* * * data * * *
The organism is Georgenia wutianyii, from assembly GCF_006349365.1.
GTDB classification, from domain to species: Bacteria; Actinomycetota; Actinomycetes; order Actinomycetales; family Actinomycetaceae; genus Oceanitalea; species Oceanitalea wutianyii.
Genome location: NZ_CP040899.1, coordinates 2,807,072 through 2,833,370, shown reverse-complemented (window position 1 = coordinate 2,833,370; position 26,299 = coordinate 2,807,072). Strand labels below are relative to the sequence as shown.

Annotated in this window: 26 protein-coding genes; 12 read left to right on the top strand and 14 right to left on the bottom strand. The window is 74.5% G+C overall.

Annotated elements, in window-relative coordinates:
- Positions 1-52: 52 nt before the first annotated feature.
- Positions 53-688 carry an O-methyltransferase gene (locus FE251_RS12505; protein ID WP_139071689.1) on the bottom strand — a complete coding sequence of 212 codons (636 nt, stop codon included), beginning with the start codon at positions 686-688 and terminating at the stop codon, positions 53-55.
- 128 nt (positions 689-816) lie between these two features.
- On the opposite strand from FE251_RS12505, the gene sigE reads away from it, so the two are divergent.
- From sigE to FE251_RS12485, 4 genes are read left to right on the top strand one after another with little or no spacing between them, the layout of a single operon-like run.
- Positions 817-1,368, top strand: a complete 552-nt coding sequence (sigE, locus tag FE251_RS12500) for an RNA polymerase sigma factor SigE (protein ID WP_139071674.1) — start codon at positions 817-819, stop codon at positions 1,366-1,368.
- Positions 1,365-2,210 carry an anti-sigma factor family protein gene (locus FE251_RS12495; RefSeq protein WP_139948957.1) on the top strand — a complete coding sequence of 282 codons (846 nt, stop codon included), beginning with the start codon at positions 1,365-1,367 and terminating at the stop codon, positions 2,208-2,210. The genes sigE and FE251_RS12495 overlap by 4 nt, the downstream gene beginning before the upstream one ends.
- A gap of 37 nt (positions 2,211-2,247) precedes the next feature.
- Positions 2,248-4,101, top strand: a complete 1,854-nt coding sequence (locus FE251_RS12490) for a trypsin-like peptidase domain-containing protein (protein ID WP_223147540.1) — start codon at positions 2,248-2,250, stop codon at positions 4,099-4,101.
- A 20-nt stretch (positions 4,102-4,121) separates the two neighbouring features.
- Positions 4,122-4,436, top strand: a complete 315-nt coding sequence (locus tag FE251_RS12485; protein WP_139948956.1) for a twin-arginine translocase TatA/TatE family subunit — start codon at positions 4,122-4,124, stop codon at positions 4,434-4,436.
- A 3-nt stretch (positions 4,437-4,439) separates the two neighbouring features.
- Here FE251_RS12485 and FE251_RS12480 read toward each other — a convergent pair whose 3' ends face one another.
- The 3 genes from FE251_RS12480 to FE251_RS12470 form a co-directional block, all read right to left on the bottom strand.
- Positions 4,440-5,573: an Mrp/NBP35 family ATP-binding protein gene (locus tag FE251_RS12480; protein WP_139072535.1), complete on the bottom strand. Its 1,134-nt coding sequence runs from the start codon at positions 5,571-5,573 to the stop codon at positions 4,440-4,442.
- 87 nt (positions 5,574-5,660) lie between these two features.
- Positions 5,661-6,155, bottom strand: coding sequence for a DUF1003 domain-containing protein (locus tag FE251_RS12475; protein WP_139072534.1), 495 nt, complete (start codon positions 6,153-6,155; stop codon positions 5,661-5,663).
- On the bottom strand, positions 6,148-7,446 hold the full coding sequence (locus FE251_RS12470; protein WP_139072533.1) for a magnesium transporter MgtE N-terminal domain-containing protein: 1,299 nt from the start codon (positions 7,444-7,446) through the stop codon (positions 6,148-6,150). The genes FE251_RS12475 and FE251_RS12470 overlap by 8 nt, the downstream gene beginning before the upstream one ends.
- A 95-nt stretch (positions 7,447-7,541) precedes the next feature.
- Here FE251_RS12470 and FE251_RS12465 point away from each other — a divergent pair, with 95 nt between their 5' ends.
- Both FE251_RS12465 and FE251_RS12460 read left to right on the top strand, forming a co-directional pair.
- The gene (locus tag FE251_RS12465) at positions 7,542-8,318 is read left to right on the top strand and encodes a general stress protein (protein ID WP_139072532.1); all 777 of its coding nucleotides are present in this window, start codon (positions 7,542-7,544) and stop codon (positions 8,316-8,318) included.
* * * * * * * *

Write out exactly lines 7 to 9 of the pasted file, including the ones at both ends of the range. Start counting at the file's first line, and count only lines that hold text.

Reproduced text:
- Positions 53-688 carry an O-methyltransferase gene (locus FE251_RS12505; protein ID WP_139071689.1) on the bottom strand — a complete coding sequence of 212 codons (636 nt, stop codon included), beginning with the start codon at positions 686-688 and terminating at the stop codon, positions 53-55.
- 128 nt (positions 689-816) lie between these two features.
- On the opposite strand from FE251_RS12505, the gene sigE reads away from it, so the two are divergent.